42 percent of world’s protected areas were added in last decade: UN report
Forty-two percent of the planet now within protected and conserved areas has been added in the last decade, according to a new report released Wednesday.
The International Union for Conservation of Nature and the United Nations Environment Programme
released the finding in their Protected Planet Report, which measures progress the world has made toward the ambitious goals set in 2010 at the United Nations Convention on Biological Diversity.
“These findings merit celebration of the major progress made over the last 10 years to grow the world’s network of protected and conserved areas,” the report states.
However, the report finds that the world fell just short of at least some of the 2010 goals to conserve “at least 17 per cent of terrestrial and inland water, and 10 percent of coastal and marine areas” in 10 years.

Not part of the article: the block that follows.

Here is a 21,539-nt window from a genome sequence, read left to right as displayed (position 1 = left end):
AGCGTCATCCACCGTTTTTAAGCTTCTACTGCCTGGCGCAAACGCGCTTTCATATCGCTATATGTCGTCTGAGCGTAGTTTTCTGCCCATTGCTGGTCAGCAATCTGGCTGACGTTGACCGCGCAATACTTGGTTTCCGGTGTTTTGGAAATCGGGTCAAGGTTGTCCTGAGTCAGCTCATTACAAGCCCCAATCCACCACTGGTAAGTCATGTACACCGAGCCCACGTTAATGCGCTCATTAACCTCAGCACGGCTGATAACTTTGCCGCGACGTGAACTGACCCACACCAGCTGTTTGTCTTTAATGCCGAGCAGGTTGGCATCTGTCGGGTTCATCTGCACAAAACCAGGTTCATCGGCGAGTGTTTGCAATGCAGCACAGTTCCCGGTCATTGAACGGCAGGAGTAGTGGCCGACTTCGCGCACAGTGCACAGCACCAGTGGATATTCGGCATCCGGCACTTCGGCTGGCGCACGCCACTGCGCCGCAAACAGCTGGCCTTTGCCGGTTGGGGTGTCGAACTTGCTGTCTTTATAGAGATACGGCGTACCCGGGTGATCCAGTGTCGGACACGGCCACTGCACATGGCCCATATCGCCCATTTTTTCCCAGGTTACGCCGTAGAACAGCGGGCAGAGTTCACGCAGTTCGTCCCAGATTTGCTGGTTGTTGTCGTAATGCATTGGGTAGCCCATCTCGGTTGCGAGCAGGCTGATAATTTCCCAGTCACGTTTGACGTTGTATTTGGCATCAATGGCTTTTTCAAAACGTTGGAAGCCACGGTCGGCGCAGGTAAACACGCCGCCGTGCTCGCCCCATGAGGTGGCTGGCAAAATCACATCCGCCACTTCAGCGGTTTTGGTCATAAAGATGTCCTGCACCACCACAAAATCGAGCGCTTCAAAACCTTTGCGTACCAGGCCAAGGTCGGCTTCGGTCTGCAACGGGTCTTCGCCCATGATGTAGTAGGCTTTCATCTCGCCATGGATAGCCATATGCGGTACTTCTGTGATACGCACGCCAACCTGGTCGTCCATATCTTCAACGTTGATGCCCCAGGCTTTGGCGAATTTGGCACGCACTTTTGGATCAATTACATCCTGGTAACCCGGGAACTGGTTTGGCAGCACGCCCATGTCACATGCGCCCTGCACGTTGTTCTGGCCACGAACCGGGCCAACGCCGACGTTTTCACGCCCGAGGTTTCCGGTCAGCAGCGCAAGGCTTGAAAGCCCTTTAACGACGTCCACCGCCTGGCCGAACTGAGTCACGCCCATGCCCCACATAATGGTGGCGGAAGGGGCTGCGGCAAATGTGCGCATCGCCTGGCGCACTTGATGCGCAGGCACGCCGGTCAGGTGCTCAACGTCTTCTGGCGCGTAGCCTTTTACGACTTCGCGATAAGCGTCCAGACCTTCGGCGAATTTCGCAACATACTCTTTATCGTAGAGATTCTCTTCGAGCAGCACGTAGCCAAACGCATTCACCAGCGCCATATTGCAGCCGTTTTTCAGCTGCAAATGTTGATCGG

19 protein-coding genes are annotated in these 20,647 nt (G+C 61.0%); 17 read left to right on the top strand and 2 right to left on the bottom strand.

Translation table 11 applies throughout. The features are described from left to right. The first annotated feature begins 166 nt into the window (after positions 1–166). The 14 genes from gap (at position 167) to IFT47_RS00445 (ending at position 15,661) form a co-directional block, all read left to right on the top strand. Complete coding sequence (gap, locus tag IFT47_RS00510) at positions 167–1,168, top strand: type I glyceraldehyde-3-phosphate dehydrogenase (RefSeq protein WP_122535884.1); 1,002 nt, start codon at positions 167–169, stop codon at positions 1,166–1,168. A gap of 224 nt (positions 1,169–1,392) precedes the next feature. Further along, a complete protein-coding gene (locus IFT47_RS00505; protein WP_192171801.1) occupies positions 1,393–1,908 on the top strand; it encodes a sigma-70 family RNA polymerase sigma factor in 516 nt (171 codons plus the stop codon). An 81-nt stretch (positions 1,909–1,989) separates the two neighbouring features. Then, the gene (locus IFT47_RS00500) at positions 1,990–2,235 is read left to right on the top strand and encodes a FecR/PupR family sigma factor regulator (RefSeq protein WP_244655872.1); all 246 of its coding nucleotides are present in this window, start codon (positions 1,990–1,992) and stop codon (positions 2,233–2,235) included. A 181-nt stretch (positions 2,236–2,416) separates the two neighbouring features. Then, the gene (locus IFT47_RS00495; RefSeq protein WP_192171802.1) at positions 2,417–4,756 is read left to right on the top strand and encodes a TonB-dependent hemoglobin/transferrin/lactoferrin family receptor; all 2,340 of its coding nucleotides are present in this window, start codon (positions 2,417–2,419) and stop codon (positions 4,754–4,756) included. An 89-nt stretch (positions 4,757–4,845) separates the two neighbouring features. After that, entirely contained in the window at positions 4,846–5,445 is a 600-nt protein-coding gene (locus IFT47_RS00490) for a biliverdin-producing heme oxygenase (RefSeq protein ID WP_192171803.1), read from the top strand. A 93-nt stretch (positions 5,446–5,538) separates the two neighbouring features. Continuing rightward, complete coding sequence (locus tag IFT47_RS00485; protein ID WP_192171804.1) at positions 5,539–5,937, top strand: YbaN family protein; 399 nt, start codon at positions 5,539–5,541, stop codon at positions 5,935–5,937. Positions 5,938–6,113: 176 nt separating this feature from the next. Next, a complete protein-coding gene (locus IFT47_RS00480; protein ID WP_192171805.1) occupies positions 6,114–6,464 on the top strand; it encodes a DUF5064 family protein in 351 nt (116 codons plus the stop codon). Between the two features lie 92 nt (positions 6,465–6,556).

The greatest growth was seen in the marine and coastal areas, “where 68 percent of the current network’s area is less than ten years old.” However, “the total of 7.74 percent [of the global ocean] falls short of the 10 percent coverage target,” the report notes.
The report notes that pending marine designations will raise those figures.
On land, the report finds “16.64 percent coverage of terrestrial and inland water areas by protected areas and OECMs [other effective area-based conservation measures],” just short of the 17 percent goal.
Similarly, additional OECMs, which are being counted in this report for the first time, are likely to help reach that goal once they are mapped.
“Further efforts are needed to ensure that all areas of importance for biodiversity and ecosystem services are conserved,” the report finds, noting that about one-third of all “Key Biodiversity Areas” lack any coverage by protected areas or OECMs in the terrestrial and inland water realms as well as the marine realms.
The world has made great progress in expanding protected and conserved areas since 2010.
But 1/3 of Key Biodiversity Areas (either terrestrial, marine, or freshwater) still lack any coverage.
— UN Biodiversity (@UNBiodiversity) May 19, 2021